Lexington Humane Society short staffed

LEXINGTON, Ky. (WTVQ) – The Lexington Humane Society isn’t immune from the hardships COVID-19 is putting on businesses. Susan Malcomb, President of the Lexington Humane Society, says while 90% of the staff is vaccinated, the organization had to close to the public Wednesday due to 5 breakthrough COVID cases. Despite having to close for staffing shortages Wednesday, Malcomb says the humane society will be back up and running Thursday.

However, Malcomb is a fighter. She’s not only dealing with the challenges of the pandemic, but she’s fighting breast cancer for a second time. She’s also fighting to save animals, something she’s done for the past 14-years as President of the Lexington Humane Society.

“Every day can be a challenge but getting to walk in the door and know that we’re making a difference and seeing these faces,” says Malcomb. “Especially like the 14 animals that are in intensive care, to really know that we are saving these lives and that they have no where else to turn because they were abandoned by people when they needed help the most.”

Malcomb says normally having days that are short staffed isn’t a problem because of the large volunteer network she can call on, but because of the virus, only select volunteers can be called in.

“We always want to keep animals moving through the facility,” says Malcomb.” The number of days in care is always something that we really look for because we want to make sure that we’re getting our animals out to forever homes.”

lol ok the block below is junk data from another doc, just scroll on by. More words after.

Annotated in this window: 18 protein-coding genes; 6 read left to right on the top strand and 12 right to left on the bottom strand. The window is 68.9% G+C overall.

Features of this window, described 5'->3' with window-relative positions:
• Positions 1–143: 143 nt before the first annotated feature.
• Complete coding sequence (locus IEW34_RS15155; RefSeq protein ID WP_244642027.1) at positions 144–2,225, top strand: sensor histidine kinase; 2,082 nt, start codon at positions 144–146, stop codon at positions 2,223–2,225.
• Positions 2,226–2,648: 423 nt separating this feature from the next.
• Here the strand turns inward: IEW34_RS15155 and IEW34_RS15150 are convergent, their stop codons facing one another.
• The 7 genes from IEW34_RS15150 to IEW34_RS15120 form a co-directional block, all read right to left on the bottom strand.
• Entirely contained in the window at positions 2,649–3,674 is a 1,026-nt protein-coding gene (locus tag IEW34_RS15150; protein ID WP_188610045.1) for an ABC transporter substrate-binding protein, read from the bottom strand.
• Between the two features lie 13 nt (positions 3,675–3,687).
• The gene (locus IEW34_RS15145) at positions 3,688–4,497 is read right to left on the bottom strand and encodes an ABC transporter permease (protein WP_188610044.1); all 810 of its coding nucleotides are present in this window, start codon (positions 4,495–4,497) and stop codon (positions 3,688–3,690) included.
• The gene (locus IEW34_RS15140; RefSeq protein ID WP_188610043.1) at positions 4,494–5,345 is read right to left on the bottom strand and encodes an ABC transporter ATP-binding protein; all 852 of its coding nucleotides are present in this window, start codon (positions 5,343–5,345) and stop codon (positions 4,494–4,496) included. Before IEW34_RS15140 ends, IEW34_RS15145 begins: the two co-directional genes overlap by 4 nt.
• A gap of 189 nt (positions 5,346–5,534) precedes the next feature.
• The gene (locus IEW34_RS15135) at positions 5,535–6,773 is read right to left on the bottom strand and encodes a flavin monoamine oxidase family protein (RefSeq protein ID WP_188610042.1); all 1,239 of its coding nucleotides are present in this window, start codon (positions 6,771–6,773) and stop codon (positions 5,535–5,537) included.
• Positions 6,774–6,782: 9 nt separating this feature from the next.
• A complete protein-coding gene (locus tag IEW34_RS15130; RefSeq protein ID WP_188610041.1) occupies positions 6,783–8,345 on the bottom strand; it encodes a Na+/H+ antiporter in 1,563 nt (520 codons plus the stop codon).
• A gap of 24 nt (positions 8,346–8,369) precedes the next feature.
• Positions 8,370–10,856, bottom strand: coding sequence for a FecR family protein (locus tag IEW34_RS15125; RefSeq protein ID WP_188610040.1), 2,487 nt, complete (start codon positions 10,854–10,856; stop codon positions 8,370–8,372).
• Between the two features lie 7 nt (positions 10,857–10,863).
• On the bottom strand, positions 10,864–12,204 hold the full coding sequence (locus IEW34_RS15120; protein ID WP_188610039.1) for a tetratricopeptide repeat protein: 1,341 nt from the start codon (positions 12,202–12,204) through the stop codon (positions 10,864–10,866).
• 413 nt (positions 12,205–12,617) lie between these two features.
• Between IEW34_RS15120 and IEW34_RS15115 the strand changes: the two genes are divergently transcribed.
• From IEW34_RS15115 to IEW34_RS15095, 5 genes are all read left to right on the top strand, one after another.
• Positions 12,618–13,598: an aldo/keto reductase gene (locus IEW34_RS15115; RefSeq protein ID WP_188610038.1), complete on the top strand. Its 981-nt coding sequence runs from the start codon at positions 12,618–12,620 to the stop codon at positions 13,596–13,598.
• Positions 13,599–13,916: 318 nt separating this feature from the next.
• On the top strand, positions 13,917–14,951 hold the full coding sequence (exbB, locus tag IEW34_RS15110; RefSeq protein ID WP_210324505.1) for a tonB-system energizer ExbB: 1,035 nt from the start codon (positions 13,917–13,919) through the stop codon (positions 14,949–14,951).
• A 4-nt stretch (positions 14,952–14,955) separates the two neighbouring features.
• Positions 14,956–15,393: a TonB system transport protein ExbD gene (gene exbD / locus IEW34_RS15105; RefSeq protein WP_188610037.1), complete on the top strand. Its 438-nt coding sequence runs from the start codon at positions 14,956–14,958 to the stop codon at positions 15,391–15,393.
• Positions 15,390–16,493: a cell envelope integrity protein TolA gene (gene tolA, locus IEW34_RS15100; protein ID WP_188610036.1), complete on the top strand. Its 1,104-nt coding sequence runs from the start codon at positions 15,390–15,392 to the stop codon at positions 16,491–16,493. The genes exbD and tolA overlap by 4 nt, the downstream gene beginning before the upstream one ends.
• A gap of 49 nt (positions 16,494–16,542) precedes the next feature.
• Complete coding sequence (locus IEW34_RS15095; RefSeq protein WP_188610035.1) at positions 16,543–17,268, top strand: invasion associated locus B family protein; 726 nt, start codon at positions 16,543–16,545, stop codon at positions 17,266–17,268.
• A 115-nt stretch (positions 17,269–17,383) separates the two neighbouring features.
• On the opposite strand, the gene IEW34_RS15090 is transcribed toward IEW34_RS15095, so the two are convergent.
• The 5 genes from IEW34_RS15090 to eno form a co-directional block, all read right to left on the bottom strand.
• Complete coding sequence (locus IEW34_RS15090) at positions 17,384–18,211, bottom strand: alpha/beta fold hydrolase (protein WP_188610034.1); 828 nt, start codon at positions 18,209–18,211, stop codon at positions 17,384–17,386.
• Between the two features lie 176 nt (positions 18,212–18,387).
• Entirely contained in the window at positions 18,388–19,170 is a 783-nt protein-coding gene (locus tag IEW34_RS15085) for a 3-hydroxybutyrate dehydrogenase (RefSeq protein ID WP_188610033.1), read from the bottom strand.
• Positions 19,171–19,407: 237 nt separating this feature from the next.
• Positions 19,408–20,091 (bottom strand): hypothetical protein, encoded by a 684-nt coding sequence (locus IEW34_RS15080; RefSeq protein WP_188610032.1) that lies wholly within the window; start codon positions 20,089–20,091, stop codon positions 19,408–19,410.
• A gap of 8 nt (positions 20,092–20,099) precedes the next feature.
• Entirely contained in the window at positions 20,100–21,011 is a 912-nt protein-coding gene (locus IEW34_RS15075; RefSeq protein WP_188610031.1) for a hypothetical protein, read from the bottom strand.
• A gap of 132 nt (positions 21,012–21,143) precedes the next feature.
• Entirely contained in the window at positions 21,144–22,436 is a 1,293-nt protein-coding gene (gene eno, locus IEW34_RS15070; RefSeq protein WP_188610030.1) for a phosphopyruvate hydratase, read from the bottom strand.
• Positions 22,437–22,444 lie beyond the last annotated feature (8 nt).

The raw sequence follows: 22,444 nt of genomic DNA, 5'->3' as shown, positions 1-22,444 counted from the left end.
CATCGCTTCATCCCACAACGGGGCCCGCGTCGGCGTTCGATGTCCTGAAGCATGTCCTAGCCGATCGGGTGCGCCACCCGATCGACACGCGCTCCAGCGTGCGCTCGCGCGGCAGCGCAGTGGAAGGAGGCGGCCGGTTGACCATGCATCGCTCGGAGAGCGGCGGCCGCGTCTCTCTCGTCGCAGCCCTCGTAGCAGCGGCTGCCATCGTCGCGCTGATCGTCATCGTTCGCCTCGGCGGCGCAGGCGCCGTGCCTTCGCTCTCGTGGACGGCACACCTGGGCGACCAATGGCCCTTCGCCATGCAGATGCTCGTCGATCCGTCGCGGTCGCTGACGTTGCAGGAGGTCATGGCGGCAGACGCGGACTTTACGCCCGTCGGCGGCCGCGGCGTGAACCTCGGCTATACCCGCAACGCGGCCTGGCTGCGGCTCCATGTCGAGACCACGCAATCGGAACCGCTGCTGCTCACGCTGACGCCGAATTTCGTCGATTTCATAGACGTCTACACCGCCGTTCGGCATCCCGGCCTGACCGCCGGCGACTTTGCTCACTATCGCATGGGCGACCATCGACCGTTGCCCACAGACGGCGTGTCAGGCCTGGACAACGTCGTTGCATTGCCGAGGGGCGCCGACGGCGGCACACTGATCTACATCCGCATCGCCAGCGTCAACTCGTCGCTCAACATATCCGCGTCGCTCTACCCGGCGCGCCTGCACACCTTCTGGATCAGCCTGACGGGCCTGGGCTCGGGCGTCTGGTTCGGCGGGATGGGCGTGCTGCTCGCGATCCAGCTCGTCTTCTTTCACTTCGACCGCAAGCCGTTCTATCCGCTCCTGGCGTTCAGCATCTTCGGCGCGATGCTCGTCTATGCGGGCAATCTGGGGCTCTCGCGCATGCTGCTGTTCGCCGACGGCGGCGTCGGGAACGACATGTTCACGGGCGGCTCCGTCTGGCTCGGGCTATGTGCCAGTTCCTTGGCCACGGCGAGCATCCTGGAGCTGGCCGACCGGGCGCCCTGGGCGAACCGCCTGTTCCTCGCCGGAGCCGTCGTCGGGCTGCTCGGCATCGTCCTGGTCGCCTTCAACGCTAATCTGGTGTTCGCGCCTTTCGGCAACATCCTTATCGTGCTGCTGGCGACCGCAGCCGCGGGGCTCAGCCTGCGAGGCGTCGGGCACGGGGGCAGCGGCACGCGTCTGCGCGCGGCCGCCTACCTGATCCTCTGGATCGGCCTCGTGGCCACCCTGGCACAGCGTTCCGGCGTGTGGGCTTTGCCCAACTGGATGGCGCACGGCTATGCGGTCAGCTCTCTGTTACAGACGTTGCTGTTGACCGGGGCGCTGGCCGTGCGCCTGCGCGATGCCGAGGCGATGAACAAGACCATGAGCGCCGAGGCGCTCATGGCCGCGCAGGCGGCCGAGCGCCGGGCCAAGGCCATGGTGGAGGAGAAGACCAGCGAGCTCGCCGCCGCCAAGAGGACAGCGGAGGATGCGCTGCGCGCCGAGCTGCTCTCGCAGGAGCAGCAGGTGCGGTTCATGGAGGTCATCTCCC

While volunteering currently isn’t an option to help the Lexington Humane Society, there are other ways to support the shelter like donating dog, puppy, cat and kitten food and treats to the shelter’s food bank.

“Right now our food bank is depleted. We have handed out so much food to so many people in need, they love their animals but they’re just really falling on hard times and need help and that’s what our food pantry is for,” says Malcomb.

Beyond donations, adopting animals is always encouraged as well as becoming a foster parent for the shelter.

“Foster families allow animals to get out, get that one-on-one care, plus it reduces the workload on our staff,” says Malcomb. “So it’s a win-win-win situation.”

To donate pet food, adopt an animal or become a foster parent, visit the Lexington Humane Society website at adoptlove.net.

“Any donation, large or small, will really make a difference to help the animals and let us continue our life saving work,” says Malcomb.

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